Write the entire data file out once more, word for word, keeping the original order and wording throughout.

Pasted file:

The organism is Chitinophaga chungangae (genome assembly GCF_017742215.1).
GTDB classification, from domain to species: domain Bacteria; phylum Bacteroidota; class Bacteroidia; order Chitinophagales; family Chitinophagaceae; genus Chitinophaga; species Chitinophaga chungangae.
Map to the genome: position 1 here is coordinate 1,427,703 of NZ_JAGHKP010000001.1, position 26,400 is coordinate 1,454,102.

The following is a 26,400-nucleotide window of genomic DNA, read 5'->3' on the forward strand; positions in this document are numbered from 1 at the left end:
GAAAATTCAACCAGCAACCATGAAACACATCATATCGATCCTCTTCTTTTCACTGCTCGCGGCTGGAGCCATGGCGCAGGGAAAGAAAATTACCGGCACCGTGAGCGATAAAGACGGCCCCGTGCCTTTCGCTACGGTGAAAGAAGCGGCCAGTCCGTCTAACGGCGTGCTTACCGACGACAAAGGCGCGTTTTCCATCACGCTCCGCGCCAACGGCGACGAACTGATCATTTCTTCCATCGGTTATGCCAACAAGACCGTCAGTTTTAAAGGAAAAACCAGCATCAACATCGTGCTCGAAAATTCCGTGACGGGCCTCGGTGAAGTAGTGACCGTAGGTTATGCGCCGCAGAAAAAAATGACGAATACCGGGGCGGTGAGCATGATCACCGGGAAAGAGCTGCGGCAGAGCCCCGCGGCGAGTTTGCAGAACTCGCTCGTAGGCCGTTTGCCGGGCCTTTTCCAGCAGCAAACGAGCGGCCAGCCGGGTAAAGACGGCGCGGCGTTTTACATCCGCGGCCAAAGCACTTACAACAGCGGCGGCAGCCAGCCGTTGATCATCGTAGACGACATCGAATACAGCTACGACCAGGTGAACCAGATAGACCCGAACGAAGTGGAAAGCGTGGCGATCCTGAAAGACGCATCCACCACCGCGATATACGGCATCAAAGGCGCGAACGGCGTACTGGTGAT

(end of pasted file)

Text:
The organism is Chitinophaga chungangae (genome assembly GCF_017742215.1).
GTDB classification, from domain to species: domain Bacteria; phylum Bacteroidota; class Bacteroidia; order Chitinophagales; family Chitinophagaceae; genus Chitinophaga; species Chitinophaga chungangae.
Map to the genome: position 1 here is coordinate 1,427,703 of NZ_JAGHKP010000001.1, position 26,400 is coordinate 1,454,102.

The following is a 26,400-nucleotide window of genomic DNA, read 5'->3' on the forward strand; positions in this document are numbered from 1 at the left end:
GAAAATTCAACCAGCAACCATGAAACACATCATATCGATCCTCTTCTTTTCACTGCTCGCGGCTGGAGCCATGGCGCAGGGAAAGAAAATTACCGGCACCGTGAGCGATAAAGACGGCCCCGTGCCTTTCGCTACGGTGAAAGAAGCGGCCAGTCCGTCTAACGGCGTGCTTACCGACGACAAAGGCGCGTTTTCCATCACGCTCCGCGCCAACGGCGACGAACTGATCATTTCTTCCATCGGTTATGCCAACAAGACCGTCAGTTTTAAAGGAAAAACCAGCATCAACATCGTGCTCGAAAATTCCGTGACGGGCCTCGGTGAAGTAGTGACCGTAGGTTATGCGCCGCAGAAAAAAATGACGAATACCGGGGCGGTGAGCATGATCACCGGGAAAGAGCTGCGGCAGAGCCCCGCGGCGAGTTTGCAGAACTCGCTCGTAGGCCGTTTGCCGGGCCTTTTCCAGCAGCAAACGAGCGGCCAGCCGGGTAAAGACGGCGCGGCGTTTTACATCCGCGGCCAAAGCACTTACAACAGCGGCGGCAGCCAGCCGTTGATCATCGTAGACGACATCGAATACAGCTACGACCAGGTGAACCAGATAGACCCGAACGAAGTGGAAAGCGTGGCGATCCTGAAAGACGCATCCACCACCGCGATATACGGCATCAAAGGCGCGAACGGCGTACTGGTGAT